All-22: Issues Plaguing the Eagles’ Defense


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Billy Davis has had to strike a balance quite a bit since taking over as the Eagles defensive coordinator last year.

He is honest in admitting when his unit doesn’t play well, but he’s also a positive person by nature and tries to look ahead. After all, it’s not like the defense is loaded with talent, and the team is 3-0 heading into Sunday’s game against the 49ers.

“We weren’t playing well at all in that game, and we gave up a lot of yards and all those things,” Davis said Tuesday. “And most teams I’ve been with would let those bad plays ‑ we had five X plays. Most of the time you get in such a tank that at the end of the game when you have to defend 6 yards to win it, you don’t have the mental toughness to do it because you’re still frustrated from the bad game you’re playing. And our group didn’t show any signs of that. They showed such mental toughness and strength that we had to defend 6 yards for four downs, and they stepped up and got that done.”

On seven of 12 possessions, Washington’s offense either scored a touchdown or set up for a field goal. Kirk Cousins went 30-for-48 for 427 yards, three touchdowns and an interception. While Malcolm Jenkins and Brandon Boykin made some nice plays down the stretch, this was the definition of a defense getting picked apart.

Cousins played at a high level for most of the game, getting rid of the ball quickly and making some impressive throws into tight window. But this is the NFL, and there are a lot of good quarterbacks. At some point, just giving the other guys credit is no longer valid.

Keeping that in mind, below is a look at some of the key issues that hurt the Eagles Sunday. And in case you missed it, yesterday we provided a player-by-player breakdown.

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Whenever a defense struggles against the pass, coaches point to two things: breakdowns in coverage and the lack of a pass-rush. The issue for the Eagles was more the former. Cousins was not holding onto the ball very long, which made it difficult for the rush to get home. In those situations, coverage needs to tighten up. And that didn’t happen.

On Washington’s first touchdown to fullback Darrel Young, the offense used late motion to change its look, going from an I-formation to an empty backfield.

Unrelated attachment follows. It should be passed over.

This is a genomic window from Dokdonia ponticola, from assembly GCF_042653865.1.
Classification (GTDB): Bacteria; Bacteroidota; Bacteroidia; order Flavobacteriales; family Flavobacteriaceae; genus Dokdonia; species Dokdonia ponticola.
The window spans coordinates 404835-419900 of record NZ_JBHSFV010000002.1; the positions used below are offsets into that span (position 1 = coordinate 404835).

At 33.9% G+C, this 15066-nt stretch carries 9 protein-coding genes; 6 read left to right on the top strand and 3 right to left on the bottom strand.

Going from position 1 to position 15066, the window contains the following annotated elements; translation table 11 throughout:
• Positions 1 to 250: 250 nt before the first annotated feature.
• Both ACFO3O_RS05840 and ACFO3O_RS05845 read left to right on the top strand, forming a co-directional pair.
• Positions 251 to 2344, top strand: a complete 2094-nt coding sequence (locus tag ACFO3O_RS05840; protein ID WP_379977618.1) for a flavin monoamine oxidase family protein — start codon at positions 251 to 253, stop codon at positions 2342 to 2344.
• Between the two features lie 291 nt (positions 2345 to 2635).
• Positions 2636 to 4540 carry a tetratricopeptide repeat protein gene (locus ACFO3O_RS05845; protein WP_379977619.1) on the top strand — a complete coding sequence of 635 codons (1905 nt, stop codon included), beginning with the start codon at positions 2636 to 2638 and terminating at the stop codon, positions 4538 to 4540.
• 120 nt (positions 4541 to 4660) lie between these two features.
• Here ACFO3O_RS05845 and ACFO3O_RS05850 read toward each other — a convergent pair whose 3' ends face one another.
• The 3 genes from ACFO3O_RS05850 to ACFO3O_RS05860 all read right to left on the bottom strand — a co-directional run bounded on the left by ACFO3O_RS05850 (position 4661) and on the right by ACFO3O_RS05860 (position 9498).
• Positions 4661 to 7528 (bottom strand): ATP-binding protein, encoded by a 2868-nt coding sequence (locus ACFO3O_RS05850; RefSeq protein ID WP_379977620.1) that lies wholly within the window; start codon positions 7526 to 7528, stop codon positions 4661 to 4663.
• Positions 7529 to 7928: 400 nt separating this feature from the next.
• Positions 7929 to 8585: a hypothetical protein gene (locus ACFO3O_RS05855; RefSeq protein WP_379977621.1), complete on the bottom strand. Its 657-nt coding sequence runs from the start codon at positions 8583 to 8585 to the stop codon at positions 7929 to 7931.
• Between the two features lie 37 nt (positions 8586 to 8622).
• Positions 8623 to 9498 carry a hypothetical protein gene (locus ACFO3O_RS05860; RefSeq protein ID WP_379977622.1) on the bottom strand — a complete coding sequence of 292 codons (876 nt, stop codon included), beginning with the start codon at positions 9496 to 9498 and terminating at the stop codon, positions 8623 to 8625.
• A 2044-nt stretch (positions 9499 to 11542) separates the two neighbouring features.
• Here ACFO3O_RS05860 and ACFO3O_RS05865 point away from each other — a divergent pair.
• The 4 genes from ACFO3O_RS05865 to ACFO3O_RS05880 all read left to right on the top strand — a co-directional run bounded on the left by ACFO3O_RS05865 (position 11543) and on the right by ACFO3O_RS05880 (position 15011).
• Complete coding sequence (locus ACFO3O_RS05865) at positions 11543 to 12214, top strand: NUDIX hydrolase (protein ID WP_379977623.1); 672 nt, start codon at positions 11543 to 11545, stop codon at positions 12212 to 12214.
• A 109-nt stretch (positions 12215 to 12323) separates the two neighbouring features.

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You can see Connor Barwin moves towards the line of scrimmage, and Jenkins shifts to the top of the screen to join Bradley Fletcher.

“What happened is they shifted and we got to a check so everything was happening late,” Davis explained. “They hurried up their empty knowing that we would probably check, and when we did, we didn’t get up and aligned quick enough because it was a shift, set, hike. So it was just a matter of timing. We’ve got to have our tempo a little bit faster.”

In the image above, you can see Washington stacks its receivers to the top of the screen. Offenses do that so opponents can’t press both receivers at the line of scrimmage. It creates a natural separation and traffic allowing for picks, depending on the route combination.

When the ball is snapped, Fletcher knows he has Darrel Young, but look how far off he’s playing.

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Cousins knows exactly where he wants to go with the football, and Fletcher has not shown the ability to recover in these situations. He ended up allowing the completion and tried to rally for the tackle, but Young found his way past the goal line for the score.

“On the Young one, he could probably just get a little bit closer,” Davis said.

The problem was this didn’t happen only once. Washington used the stack look on multiple occasions to create space and convert third downs (8-for-15 overall).